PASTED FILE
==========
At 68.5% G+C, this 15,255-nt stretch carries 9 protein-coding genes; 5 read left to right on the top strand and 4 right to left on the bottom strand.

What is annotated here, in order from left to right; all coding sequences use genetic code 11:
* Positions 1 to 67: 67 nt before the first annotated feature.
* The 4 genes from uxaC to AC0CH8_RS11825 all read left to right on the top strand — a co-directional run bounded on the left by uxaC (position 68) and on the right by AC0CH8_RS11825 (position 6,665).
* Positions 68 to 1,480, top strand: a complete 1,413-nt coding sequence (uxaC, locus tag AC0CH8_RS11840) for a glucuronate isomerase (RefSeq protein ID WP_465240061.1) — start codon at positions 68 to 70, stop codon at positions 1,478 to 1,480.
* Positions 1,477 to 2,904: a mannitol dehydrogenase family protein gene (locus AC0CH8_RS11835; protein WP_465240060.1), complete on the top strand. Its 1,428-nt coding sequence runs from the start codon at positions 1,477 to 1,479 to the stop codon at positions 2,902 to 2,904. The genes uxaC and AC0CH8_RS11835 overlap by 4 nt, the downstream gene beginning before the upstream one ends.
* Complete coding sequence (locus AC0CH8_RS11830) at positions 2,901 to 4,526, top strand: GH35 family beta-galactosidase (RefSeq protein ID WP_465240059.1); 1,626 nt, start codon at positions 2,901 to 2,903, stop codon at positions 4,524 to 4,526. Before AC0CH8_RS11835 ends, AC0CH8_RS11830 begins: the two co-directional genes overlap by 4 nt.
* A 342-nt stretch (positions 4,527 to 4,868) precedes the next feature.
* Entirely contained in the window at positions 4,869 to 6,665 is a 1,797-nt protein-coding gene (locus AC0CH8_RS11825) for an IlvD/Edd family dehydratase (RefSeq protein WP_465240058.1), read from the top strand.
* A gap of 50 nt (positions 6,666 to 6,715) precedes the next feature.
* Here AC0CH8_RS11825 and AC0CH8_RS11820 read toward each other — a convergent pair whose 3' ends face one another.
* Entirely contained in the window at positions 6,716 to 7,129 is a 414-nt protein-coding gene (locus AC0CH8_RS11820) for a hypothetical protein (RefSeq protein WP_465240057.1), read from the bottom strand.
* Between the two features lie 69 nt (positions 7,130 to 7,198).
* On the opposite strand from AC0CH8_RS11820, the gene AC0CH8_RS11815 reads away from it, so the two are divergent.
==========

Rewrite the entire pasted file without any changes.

At 68.5% G+C, this 15,255-nt stretch carries 9 protein-coding genes; 5 read left to right on the top strand and 4 right to left on the bottom strand.

What is annotated here, in order from left to right; all coding sequences use genetic code 11:
* Positions 1 to 67: 67 nt before the first annotated feature.
* The 4 genes from uxaC to AC0CH8_RS11825 all read left to right on the top strand — a co-directional run bounded on the left by uxaC (position 68) and on the right by AC0CH8_RS11825 (position 6,665).
* Positions 68 to 1,480, top strand: a complete 1,413-nt coding sequence (uxaC, locus tag AC0CH8_RS11840) for a glucuronate isomerase (RefSeq protein ID WP_465240061.1) — start codon at positions 68 to 70, stop codon at positions 1,478 to 1,480.
* Positions 1,477 to 2,904: a mannitol dehydrogenase family protein gene (locus AC0CH8_RS11835; protein WP_465240060.1), complete on the top strand. Its 1,428-nt coding sequence runs from the start codon at positions 1,477 to 1,479 to the stop codon at positions 2,902 to 2,904. The genes uxaC and AC0CH8_RS11835 overlap by 4 nt, the downstream gene beginning before the upstream one ends.
* Complete coding sequence (locus AC0CH8_RS11830) at positions 2,901 to 4,526, top strand: GH35 family beta-galactosidase (RefSeq protein ID WP_465240059.1); 1,626 nt, start codon at positions 2,901 to 2,903, stop codon at positions 4,524 to 4,526. Before AC0CH8_RS11835 ends, AC0CH8_RS11830 begins: the two co-directional genes overlap by 4 nt.
* A 342-nt stretch (positions 4,527 to 4,868) precedes the next feature.
* Entirely contained in the window at positions 4,869 to 6,665 is a 1,797-nt protein-coding gene (locus AC0CH8_RS11825) for an IlvD/Edd family dehydratase (RefSeq protein WP_465240058.1), read from the top strand.
* A gap of 50 nt (positions 6,666 to 6,715) precedes the next feature.
* Here AC0CH8_RS11825 and AC0CH8_RS11820 read toward each other — a convergent pair whose 3' ends face one another.
* Entirely contained in the window at positions 6,716 to 7,129 is a 414-nt protein-coding gene (locus AC0CH8_RS11820) for a hypothetical protein (RefSeq protein WP_465240057.1), read from the bottom strand.
* Between the two features lie 69 nt (positions 7,130 to 7,198).
* On the opposite strand from AC0CH8_RS11820, the gene AC0CH8_RS11815 reads away from it, so the two are divergent.